Stacey Olson

In many stories it seems as though people gravitate less to the main character or hero of the story and more to the morally gray, more questionable character. This is seen in the “Thor” franchise with many adoring Loki or how people love Tyrion Lannister from “Game of Thrones.” But why does this happen? These are characters who plot murders and perform acts that not only put them in harm's way but others as well. The Netflix original “Ginny and Georgia” perfectly embodies all the reasons we love these questionable character types. 

Right off the bat we are shown that Georgia, the main character and mother of two, has compromised morals. We watch her poison her husband after getting a little too handsy with her teenage daughter Ginny one morning. As the story progresses, we come to learn in-depth about her wrongdoings, including embezzlement, murder, and even taking credit cards out in both of her children’s names. On the surface this should be a character that puts us on alert, yet Georgia lulls us into adornment just as she does to those in the town of Wellsbury after moving there.

Characters like Georgia are funny, charismatic and more often than not, attractive. It’s how morally gray characters entice us. They make you feel special and you, in turn, can’t help but gravitate towards them. Georgia, more specifically, is a great example of the femme fatale trope but unlike other depictions, the writers, Sarah Lampert, Debra J. Fisher and Brianna Belser, created a story from the femme fatale’s perspective. 

The writers push this idea that Georgia does all of these immoral acts out of love, fear and survival. By doing this, they humanize Georgia, which allows the audience to do two things: see themselves through Georgia’s lens but also experience the ride or die love that Georgia gives to those in her inner circle. This is a powerful method because whether we want to admit it or not, the character that’s willing to set the whole world on fire for you is much more compelling than the good guy who’d sacrifice you to save the world.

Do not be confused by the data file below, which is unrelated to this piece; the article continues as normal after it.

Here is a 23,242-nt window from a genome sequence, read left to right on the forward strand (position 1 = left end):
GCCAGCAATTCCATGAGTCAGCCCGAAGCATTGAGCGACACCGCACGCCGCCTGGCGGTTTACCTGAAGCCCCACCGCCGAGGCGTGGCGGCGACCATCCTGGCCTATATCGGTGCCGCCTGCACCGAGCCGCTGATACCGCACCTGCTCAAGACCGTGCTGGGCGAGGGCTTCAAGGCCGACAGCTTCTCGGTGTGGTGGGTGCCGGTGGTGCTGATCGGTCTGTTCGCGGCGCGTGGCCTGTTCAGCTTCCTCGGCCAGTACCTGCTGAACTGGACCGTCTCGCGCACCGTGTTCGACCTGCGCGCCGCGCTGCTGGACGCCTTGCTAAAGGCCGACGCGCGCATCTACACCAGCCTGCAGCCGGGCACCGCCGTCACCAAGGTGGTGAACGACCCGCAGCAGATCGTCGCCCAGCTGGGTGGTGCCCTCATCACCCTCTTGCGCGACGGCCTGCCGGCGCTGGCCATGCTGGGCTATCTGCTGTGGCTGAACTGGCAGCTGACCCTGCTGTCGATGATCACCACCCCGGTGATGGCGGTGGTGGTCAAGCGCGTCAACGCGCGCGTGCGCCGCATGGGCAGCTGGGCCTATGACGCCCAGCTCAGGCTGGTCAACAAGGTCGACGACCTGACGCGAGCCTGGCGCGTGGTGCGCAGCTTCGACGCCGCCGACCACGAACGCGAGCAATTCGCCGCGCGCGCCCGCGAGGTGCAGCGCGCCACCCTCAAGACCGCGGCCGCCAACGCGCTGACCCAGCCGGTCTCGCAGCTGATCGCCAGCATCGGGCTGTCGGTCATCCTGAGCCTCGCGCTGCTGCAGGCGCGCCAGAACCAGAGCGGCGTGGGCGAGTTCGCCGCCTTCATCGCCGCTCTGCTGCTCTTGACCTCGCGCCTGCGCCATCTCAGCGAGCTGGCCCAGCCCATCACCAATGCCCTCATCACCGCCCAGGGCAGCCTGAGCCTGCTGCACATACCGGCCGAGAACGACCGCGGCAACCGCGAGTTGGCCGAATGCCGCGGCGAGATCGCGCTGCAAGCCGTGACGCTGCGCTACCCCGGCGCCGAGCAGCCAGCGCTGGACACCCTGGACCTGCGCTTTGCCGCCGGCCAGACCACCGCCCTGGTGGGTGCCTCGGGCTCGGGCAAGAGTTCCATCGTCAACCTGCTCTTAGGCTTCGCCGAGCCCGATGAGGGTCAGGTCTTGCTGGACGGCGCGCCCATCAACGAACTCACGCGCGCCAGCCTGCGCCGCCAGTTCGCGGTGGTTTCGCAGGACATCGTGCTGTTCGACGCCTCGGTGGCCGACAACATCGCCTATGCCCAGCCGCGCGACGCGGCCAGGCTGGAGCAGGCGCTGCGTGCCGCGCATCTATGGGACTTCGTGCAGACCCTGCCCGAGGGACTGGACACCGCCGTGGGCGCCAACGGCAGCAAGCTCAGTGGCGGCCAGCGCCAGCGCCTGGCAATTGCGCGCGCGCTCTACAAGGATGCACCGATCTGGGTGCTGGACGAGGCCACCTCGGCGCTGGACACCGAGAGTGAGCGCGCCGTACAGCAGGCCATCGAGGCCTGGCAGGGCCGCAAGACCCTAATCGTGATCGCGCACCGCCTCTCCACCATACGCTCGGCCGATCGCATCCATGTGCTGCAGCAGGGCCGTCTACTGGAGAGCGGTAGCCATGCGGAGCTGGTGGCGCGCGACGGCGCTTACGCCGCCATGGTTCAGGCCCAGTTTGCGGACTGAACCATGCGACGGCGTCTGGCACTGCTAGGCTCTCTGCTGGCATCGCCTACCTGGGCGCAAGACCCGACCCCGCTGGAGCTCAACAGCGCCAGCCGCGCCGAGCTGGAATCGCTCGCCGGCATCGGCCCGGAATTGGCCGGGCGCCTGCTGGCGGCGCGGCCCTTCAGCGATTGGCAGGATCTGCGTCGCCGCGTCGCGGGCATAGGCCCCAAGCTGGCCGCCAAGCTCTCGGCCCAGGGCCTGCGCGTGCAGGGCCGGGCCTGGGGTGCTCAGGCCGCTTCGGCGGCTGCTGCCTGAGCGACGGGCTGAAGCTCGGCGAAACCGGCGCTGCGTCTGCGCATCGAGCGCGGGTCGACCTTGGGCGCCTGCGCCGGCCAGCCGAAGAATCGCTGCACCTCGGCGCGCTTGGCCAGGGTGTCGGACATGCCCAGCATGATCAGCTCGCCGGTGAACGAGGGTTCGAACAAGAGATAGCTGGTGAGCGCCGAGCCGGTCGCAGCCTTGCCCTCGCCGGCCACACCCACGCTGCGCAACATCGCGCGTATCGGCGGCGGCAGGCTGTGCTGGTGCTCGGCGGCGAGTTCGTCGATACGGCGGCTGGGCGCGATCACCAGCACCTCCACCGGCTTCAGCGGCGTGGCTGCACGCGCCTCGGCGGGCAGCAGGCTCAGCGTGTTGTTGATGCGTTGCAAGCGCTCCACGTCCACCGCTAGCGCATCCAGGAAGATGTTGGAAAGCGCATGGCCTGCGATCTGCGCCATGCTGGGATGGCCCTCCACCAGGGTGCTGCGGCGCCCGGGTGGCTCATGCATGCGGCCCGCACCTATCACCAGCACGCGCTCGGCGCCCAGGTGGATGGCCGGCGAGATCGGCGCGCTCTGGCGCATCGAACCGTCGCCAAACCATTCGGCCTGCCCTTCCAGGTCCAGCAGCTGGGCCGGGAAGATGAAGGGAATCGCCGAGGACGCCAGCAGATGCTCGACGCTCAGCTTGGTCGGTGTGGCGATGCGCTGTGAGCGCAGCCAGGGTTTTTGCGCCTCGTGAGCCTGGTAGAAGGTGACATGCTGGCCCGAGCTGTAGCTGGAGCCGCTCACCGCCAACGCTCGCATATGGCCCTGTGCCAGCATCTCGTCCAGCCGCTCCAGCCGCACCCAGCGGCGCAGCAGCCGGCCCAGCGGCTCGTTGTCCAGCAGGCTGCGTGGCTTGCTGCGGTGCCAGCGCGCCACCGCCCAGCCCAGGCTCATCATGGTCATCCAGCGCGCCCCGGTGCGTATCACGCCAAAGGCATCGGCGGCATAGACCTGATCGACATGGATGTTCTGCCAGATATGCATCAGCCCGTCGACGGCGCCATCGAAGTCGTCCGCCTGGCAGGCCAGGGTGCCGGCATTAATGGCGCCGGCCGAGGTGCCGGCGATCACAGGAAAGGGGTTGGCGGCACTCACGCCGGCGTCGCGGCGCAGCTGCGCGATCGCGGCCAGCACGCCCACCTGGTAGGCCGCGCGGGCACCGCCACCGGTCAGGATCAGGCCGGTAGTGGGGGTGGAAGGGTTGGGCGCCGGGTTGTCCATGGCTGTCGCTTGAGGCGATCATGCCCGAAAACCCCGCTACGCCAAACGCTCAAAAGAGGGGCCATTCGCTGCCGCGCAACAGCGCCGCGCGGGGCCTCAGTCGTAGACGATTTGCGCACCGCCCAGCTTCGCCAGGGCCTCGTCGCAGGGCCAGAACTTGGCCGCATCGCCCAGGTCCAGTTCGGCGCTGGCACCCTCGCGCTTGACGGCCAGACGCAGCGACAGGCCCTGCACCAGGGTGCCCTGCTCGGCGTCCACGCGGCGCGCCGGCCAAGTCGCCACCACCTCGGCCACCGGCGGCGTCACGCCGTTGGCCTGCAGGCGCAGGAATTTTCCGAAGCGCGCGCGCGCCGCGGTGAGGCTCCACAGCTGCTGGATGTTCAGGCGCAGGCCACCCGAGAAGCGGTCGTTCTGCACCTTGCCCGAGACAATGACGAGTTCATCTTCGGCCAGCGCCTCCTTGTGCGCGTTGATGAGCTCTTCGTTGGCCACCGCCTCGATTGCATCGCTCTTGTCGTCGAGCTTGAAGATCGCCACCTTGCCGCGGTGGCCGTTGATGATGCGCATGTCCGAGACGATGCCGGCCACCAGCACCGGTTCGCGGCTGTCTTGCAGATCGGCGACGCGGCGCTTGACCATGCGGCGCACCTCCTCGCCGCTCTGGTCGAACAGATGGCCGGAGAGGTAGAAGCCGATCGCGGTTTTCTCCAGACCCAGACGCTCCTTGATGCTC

Naturally she is a character that you root for to succeed but inevitably end up yelling at through the TV astonished by her continuance to make the wrong choice. We see this in season two when she kills Cynthia’s husband, Tom, and when she continues to deceive Paul when all she has to do is be honest. 

Georgia is a powerful symbol for the humanized morally gray character or femme fatale. She’s someone who comes from nothing and manages to claw her way to every desired possibility. It only makes sense that people enjoy her presence in each episode; I know I do.

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